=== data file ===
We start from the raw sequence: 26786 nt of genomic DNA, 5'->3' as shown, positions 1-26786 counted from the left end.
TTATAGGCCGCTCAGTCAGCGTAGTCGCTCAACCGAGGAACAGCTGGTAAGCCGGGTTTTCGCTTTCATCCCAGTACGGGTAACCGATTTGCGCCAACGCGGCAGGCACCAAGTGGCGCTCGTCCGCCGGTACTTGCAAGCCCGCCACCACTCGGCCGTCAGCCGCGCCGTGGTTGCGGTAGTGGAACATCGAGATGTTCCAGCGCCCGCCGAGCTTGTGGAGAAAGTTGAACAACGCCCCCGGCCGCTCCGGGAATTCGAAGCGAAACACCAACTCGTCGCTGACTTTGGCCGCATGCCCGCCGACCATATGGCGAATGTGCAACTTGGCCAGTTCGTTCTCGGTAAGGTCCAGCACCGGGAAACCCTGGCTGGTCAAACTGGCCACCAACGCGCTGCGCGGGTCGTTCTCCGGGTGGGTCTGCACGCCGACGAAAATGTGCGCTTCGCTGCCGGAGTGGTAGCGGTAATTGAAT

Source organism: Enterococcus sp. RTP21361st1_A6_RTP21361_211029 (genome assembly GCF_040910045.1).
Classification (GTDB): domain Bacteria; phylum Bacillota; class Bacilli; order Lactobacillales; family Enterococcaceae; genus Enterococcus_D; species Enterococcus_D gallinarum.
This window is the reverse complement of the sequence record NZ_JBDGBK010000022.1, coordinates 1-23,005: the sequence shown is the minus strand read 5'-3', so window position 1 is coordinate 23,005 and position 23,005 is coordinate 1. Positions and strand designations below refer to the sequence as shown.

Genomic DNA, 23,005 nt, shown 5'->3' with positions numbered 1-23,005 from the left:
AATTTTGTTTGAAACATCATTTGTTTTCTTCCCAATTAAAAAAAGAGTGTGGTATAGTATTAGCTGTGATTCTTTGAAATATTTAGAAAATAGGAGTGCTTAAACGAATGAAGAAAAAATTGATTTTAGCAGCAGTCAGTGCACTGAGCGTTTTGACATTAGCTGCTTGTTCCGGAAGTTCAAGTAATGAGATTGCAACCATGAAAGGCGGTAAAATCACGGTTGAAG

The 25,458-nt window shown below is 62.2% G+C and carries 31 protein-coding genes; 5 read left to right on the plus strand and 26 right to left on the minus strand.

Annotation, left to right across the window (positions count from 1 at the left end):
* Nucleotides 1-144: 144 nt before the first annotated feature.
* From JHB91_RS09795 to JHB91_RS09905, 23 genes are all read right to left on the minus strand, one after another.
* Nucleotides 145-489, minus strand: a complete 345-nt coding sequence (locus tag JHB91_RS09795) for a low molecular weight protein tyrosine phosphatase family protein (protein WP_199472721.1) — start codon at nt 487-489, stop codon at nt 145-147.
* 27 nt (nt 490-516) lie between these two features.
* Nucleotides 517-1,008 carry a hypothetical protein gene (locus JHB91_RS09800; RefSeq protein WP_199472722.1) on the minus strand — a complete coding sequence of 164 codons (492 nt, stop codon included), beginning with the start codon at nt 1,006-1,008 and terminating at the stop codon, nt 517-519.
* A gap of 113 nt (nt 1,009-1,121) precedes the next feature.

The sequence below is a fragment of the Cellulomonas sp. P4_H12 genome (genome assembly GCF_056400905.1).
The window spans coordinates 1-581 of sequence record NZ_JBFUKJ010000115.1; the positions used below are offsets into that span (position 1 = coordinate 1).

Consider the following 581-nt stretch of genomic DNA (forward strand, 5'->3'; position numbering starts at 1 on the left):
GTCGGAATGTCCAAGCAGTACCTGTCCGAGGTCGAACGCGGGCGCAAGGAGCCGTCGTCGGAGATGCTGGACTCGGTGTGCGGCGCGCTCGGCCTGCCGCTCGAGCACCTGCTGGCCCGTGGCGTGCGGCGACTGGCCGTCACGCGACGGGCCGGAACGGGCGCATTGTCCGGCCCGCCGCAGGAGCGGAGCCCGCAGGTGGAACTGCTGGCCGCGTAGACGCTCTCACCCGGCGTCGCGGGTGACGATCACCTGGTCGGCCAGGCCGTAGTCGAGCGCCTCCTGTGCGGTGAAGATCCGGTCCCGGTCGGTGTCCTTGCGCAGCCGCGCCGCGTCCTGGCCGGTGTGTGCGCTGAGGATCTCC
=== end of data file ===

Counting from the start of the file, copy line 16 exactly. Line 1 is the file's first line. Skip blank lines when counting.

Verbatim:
The sequence below is a fragment of the Cellulomonas sp. P4_H12 genome (genome assembly GCF_056400905.1).